Category Archives: Francois de Fenelon

François Fénelon – (1651-1715), French theologian and writer
François Fénelon (specifically François de Salignac de la Motte-Fénelon) was born on August 6, 1651, at Fénelon Castle in Périgord. Fénelon studied at the seminary Saint-Sulpice in Paris, where he was ordained as a priest. Fénelon published his pedagogical work Traité de l’éducation des filles (Treatise on the Education of Girls) in 1681, which brought him much attention, not only in France, but abroad as well. At this time, he met Jacques Bénigne Bossuet, Bishop of Meaux, who soon became his patron and through whose influence Fénelon was contracted by Louis XIV to carry out the re-conversion of the Hugenots in the provinces of Saintonge and Poitou in 1686 and was appointed in 1689 as educator of his grandson and potential successor, the Duc de Bourgogne. Because of this position, he gained much influence at the court.
He was inducted into the Académie Française in 1693 and named Archbishop of Cambrai in 1695. During his time as the educator and teacher of the Duke, Fénelon wrote several entertaining and educational works, including the extensive novel Les Aventures de Télémaque, fils d’Ulysse (The Adventures of Telemachus, son of Ulysses), which depicted the ideal of a wise king. When this novel began circulating anonymously among the court, having been fragmentarily published in 1699 without his knowledge, Louis XIV, who saw many criticisms of his absolutistic style of rule in Télémaque, stopped the printing and banned Fénelon from court. Fénelon then retreated to his bishopric in Cambrai, where he remained active writing theological and political treatises until his death on January 17, 1715.

In Church history, Fénelon is known especially for his part in the Quietism debate with his earlier patron Bossuet. In his work Explication des maximes des Saints sur la vie intérieure (Explanation of the Adages of the Saints on the Inner Life) in 1697, he defended Madame du Guyon, the main representative of Quietistic mysticism. He provided proof that her “heretical” teachings could also be seen in recognized saints. In 1697, Fénelon called on the pope for a decision in the Quietism debate. After long advisement, the Pope banned the Explication in 1699. Fénelon complied with the pope’s decision immediately and allowed the remaining copies of his book to be destroyed.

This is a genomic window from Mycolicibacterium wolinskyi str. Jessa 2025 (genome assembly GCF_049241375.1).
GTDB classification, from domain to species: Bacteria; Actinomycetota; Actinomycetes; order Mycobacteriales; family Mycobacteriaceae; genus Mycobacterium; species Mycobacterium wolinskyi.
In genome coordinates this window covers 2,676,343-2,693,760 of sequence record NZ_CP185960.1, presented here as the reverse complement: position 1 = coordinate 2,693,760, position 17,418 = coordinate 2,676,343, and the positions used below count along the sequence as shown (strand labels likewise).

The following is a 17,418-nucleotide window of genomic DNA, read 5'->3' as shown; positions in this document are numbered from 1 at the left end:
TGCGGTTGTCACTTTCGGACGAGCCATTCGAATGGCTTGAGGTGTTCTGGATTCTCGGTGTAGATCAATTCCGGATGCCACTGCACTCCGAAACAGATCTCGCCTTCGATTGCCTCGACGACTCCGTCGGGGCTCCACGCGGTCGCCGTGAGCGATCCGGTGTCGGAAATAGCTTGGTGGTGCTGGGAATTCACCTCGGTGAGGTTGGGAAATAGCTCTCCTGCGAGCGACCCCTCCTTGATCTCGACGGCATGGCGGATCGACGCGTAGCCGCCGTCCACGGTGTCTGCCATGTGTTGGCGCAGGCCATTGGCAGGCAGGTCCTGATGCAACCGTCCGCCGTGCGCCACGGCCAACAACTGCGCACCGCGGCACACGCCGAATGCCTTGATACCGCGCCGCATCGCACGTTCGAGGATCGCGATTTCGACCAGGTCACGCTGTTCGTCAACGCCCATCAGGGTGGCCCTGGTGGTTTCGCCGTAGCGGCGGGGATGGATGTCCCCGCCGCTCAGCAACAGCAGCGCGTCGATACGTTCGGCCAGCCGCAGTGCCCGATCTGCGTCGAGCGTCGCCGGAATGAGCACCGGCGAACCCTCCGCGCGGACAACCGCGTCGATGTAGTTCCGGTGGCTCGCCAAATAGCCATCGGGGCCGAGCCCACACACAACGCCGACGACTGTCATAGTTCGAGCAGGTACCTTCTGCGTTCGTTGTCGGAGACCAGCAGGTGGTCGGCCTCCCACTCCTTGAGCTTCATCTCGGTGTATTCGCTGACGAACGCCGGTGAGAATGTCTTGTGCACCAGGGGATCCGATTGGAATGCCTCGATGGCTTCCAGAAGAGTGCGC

The Death of Self

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The Death of Self

…And the very proof that God loves you is that He does not spare you, but lays upon you the cross of Jesus Christ. Whatever spiritual knowledge or feelings we may have, they are all a delusion if they do not lead us to the real and constant practice of dying to self. And it is true that we do not die without suffering. Nor is it possible to be considered truly dead while there is any part of us which is yet alive. This spiritual death (which is really a blessing in disguise) is undeniably painful. It cuts “swift and deep into our innermost thoughts and desires with all their parts, exposing us for what we really are.” The great Physician who sees in us what we cannot see, knows exactly where to place the knife. He cuts away that which we are most reluctant to give up. And how it hurts! But we must remember that pain is only felt where there is life, and where there is life is just the place where death is needed. Our Father wastes no time by cutting into parts which are already dead. Do not misunderstand me: He wants you to live abundantly, but this can only be accomplished by allowing Him to cut into that fleshly part of you which is still stubbornly clinging to life. Don’t expect God to deal with those vulgar, wicked desires which you renounced forever when you gave yourself away to Him. But, He will deal with the parts of you that are still alive. He might even test your faith with restrictions and trials of all kinds.

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